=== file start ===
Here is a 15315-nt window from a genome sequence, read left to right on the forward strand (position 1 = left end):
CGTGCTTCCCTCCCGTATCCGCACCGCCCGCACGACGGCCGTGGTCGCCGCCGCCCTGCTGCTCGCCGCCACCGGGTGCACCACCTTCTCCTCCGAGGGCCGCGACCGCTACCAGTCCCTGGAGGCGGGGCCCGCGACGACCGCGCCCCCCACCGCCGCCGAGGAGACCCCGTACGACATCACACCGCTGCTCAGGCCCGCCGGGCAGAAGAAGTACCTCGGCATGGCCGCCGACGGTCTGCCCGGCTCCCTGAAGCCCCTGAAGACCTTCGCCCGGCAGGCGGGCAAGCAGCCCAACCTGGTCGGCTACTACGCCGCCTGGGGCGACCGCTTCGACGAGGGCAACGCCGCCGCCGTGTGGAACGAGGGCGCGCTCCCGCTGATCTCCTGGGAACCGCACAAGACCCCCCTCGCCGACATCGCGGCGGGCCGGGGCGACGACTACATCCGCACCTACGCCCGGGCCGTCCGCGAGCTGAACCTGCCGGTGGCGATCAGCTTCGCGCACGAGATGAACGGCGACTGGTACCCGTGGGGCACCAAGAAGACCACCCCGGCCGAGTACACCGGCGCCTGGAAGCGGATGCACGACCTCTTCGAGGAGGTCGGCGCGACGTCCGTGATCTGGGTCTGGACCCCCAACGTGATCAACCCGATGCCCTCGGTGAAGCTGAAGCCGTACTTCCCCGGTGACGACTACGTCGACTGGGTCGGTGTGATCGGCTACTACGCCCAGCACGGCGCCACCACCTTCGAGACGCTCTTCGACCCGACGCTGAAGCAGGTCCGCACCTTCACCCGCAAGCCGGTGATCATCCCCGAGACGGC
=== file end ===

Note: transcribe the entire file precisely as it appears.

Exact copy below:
Here is a 15315-nt window from a genome sequence, read left to right on the forward strand (position 1 = left end):
CGTGCTTCCCTCCCGTATCCGCACCGCCCGCACGACGGCCGTGGTCGCCGCCGCCCTGCTGCTCGCCGCCACCGGGTGCACCACCTTCTCCTCCGAGGGCCGCGACCGCTACCAGTCCCTGGAGGCGGGGCCCGCGACGACCGCGCCCCCCACCGCCGCCGAGGAGACCCCGTACGACATCACACCGCTGCTCAGGCCCGCCGGGCAGAAGAAGTACCTCGGCATGGCCGCCGACGGTCTGCCCGGCTCCCTGAAGCCCCTGAAGACCTTCGCCCGGCAGGCGGGCAAGCAGCCCAACCTGGTCGGCTACTACGCCGCCTGGGGCGACCGCTTCGACGAGGGCAACGCCGCCGCCGTGTGGAACGAGGGCGCGCTCCCGCTGATCTCCTGGGAACCGCACAAGACCCCCCTCGCCGACATCGCGGCGGGCCGGGGCGACGACTACATCCGCACCTACGCCCGGGCCGTCCGCGAGCTGAACCTGCCGGTGGCGATCAGCTTCGCGCACGAGATGAACGGCGACTGGTACCCGTGGGGCACCAAGAAGACCACCCCGGCCGAGTACACCGGCGCCTGGAAGCGGATGCACGACCTCTTCGAGGAGGTCGGCGCGACGTCCGTGATCTGGGTCTGGACCCCCAACGTGATCAACCCGATGCCCTCGGTGAAGCTGAAGCCGTACTTCCCCGGTGACGACTACGTCGACTGGGTCGGTGTGATCGGCTACTACGCCCAGCACGGCGCCACCACCTTCGAGACGCTCTTCGACCCGACGCTGAAGCAGGTCCGCACCTTCACCCGCAAGCCGGTGATCATCCCCGAGACGGC